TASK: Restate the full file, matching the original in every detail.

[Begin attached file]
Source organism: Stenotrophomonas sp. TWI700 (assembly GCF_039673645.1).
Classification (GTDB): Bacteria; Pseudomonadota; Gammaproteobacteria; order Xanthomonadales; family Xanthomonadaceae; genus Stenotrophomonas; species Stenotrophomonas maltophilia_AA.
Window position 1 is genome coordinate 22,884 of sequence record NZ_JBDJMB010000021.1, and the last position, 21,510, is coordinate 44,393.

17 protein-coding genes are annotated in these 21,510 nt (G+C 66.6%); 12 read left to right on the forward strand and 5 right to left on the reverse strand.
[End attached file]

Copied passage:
Source organism: Stenotrophomonas sp. TWI700 (assembly GCF_039673645.1).
Classification (GTDB): Bacteria; Pseudomonadota; Gammaproteobacteria; order Xanthomonadales; family Xanthomonadaceae; genus Stenotrophomonas; species Stenotrophomonas maltophilia_AA.
Window position 1 is genome coordinate 22,884 of sequence record NZ_JBDJMB010000021.1, and the last position, 21,510, is coordinate 44,393.

17 protein-coding genes are annotated in these 21,510 nt (G+C 66.6%); 12 read left to right on the forward strand and 5 right to left on the reverse strand.